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This is the Nursing Home Abuse Podcast. This show examines the latest legal topics and news facing families whose loved ones have been injured in a nursing home. It is hosted by lawyers Rob Schenk and Will Smith of Schenk Smith LLC, a personal injury law firm based in Atlanta, Georgia. Welcome to the show.
Schenk: Hello out there and welcome to episode 56 of the Nursing Home Abuse Podcast. My name is Rob Schenk.
Smith: And I’m Will Smith.
Schenk: And we are nursing home abuse and neglect lawyers in the state of Georgia and we are your hosts for this episode. As this episode goes to air, it is February 19, 2018. I have probably at this point have eaten at least 250 pounds, far more, far more than my body weight.
Smith: In chocolate? Or just food in general?
Schenk: In confectioner sugar conversation hearts.
Schenk: What’s interesting is I could bore you with some stats, but I’m going to make some up and I’m pretty sure they’re correct, like they make a billion pounds of it in the month of February. Their plants churn out like a million of them.
Smith: I don’t understand – like I don’t understand, like it has no value whatsoever. It’s not filling. It’s just candy. I hate candy so much.
Schenk: Here’s where I don’t understand you. Do you not eat dessert?
Smith: But dessert is filling. It has like the umami aspect to it. It’s fulfilling, it’s substantial.
Schenk: I guess. I don’t know when you became a Queen Elizabeth crown-type like…
Smith: No, to me, it’s the same. I eat food because I’m hungry. To me it’s like saying, “Hey, I’m really hungry. Can you throw me a peppermint?” That’s like what…
Schenk: See, that’s the opposite then. That would be my argument is. I’m saying the candy’s purpose is for flavor only. It’s not like, “Hey, I just got through with this incredible workout for the day at Crossfit. Give me some candy.” It’s like, “I’ve had a meal. I’m satisfied, but it’d be great to taste…” It’s like I’m explaining this to a non-human. It’s like K-PAX is my co-host for this show. Are you kidding me right now?
Smith: I hate candy. I just don’t like candy.
Schenk: But like you’re acting like you can’t comprehend that candy exists and people enjoy it.
Smith: Oh, I comprehend it. People like black licorice, which completely blows my mind, but I comprehend. I just don’t like it. I don’t appreciate it. I don’t accept it.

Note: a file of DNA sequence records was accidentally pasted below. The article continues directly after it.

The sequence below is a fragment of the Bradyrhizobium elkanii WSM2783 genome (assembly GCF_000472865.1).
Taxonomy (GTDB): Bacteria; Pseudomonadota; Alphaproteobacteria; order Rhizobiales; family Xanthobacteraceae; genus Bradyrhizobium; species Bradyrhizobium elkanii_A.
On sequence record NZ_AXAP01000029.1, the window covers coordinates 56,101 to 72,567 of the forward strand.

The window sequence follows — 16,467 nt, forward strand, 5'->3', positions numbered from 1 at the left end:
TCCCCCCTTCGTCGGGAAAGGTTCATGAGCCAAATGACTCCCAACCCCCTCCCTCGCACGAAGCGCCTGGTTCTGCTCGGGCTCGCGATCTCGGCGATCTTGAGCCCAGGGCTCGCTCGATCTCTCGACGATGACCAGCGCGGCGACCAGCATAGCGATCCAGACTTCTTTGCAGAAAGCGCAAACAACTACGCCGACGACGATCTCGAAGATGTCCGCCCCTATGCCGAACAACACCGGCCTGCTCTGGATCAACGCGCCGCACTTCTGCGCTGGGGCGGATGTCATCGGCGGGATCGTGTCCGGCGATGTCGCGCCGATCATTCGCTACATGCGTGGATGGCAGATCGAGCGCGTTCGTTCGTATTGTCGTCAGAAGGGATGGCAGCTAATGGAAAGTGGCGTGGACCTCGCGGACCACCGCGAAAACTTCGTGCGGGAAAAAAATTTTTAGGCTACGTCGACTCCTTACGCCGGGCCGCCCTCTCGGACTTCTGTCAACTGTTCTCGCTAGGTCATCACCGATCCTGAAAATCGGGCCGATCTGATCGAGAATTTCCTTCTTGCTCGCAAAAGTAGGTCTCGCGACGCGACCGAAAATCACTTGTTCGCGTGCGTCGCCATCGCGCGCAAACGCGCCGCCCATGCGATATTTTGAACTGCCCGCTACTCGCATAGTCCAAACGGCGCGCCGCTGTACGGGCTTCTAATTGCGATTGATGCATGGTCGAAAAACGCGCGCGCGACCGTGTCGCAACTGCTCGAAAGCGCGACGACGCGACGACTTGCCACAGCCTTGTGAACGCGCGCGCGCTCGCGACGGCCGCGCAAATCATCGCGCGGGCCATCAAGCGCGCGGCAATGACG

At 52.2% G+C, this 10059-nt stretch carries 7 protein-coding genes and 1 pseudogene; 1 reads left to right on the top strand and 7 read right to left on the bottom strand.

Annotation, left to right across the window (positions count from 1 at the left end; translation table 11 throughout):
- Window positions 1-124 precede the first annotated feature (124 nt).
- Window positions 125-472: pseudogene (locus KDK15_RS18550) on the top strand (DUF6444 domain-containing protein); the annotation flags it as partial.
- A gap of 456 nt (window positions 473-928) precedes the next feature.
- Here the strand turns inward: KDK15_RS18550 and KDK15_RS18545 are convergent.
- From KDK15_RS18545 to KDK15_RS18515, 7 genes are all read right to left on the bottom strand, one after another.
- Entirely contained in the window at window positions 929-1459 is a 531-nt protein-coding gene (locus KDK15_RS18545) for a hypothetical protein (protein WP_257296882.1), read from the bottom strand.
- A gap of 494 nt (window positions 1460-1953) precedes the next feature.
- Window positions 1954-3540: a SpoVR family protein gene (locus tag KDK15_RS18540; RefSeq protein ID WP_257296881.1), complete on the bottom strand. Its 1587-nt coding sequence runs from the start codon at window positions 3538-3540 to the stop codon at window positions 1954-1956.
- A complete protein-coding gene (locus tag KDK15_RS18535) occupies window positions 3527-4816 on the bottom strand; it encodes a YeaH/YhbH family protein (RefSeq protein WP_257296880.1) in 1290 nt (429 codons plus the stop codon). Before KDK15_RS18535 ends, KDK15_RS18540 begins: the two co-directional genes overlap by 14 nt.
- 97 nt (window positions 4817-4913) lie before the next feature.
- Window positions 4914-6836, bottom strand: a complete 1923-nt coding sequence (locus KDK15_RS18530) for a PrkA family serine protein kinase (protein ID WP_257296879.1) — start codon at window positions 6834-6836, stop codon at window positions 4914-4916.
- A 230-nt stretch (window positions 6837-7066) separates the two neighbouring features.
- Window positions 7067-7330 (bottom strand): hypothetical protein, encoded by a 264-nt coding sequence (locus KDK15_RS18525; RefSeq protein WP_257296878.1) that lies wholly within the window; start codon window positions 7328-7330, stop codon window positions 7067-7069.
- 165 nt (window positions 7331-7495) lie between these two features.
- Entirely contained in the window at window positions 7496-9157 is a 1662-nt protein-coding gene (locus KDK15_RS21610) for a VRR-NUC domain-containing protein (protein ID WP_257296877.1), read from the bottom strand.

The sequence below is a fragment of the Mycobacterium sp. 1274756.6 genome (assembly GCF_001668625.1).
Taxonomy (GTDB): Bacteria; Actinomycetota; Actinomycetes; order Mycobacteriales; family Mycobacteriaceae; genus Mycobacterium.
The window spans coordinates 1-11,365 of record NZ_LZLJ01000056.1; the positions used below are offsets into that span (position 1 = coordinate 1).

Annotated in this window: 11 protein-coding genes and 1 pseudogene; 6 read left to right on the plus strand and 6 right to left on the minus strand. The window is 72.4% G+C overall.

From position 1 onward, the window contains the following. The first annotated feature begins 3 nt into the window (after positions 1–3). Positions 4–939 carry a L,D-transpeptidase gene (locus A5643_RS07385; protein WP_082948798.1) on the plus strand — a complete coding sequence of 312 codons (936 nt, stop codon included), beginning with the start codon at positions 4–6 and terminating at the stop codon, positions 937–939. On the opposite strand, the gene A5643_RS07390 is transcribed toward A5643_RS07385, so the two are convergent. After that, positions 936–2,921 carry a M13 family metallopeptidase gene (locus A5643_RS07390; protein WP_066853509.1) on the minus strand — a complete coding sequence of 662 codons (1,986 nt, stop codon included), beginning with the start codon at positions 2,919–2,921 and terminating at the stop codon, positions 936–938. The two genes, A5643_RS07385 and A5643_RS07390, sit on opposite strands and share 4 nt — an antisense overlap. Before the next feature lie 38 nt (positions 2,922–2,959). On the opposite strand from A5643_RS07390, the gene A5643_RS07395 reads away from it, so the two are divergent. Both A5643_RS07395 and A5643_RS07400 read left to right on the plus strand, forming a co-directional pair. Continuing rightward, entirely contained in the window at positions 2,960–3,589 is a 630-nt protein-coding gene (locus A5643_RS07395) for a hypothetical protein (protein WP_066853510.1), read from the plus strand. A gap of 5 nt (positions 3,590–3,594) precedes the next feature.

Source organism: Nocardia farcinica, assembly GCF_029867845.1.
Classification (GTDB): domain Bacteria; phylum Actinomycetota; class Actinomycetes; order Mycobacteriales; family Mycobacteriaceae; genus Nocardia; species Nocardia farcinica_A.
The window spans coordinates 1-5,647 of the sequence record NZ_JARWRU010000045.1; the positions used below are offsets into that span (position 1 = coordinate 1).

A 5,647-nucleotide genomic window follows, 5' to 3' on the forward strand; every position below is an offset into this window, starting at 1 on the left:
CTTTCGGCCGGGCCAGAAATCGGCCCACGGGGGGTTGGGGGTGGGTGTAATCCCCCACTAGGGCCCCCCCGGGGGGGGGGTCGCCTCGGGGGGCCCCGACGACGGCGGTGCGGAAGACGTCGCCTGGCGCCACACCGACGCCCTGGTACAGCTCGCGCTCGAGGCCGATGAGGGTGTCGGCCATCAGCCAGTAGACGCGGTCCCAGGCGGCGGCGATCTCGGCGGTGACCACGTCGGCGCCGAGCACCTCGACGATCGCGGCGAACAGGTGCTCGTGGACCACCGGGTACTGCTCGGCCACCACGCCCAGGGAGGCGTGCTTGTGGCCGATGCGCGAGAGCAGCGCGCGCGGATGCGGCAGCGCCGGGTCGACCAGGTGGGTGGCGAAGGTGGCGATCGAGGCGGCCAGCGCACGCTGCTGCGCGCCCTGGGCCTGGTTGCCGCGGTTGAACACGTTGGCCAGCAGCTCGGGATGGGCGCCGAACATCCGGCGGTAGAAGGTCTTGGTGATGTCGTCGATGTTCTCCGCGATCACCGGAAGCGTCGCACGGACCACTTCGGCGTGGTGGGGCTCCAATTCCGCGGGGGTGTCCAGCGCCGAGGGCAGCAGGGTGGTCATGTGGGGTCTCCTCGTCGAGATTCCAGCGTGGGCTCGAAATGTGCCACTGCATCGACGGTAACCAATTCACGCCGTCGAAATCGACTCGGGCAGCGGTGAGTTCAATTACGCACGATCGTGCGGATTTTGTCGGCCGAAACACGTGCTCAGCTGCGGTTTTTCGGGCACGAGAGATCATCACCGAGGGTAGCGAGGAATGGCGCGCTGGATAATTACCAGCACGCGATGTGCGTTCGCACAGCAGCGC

Schenk: Geez. That’s strange. But I think it’s interesting with the conversation hearts how they’ve changed throughout the years. It used to be like, “Hug Me,” or “Give Me a Kiss.” Now it’s like, “Text Me,” “Check Me Out on Instagram.” Do you have any idea what I’m talking about?
Smith: I haven’t seen a conversation heart in probably five or six years. I avoid them.
Schenk: Okay, but you understand the concept. It’s a little candy that has a little expression on it, and the expressions used to be old-fashioned.
Smith: Oh, I know what it is.
Schenk: Right, like, “Give Me a Hug,” “Say Hi,” “Can We Talk?” Now it’s like, “Text Me Back,” “Instagram Me,” modern times stuff, which is interesting.
Smith: That’s interesting. I don’t know if that’s true or not, but that’s interesting.
Schenk: It’s 100 percent true.
Smith: I don’t think a lot of people are going to both to see if that’s true, so I think you’re just saying that. I’m going to get some of these hearts just to see if they have changed over the year.
Schenk: I 100 percent – the only thing I’ve made up in this episode is they make a billion pounds of it and I’ve eaten 250 pounds of it. That’s not my actual body weight is 250 pounds. Those are the only false things that I’ve said.
Schenk: All right, so what’s the first story? Where’s the first story coming at us from?
Smith: So this is coming from Vermont and it’s coming from Burlington, Vermont, and what do they have there?
Schenk: A lot of coats.
Smith: A lot of coats. They have the biggest coat factory in Burlington, Vermont. I just made that up. I’m kidding. So the estate of an elder woman died at a Pillsbury Manor in Vermont, and they’re suing the facility. And essentially what happened was, and this is horrible, her head got trapped between the bedrail and an air mattress.
Schenk: So before we get into this, what is an air mattress?
Smith: It’s a mattress that has – it’s supported by air, and it’s main purpose is to help somebody avoid getting pressure ulcers. So it’s softer and it moves – it’s supposed to move with the resident as they go back and forth as opposed to a spring mattress. It’s a lot harder and doesn’t have as much give and is more likely to cause a pressure ulcer.
Schenk: And bedrails are exactly what they sound like.
Smith: They go on the sides.
Schenk: They go on the sides.
Smith: They go up and down. Some people have bedrails, some don’t.
Schenk: Okay. So go ahead. I’m sorry, I just wanted to make sure we’re all on the same page.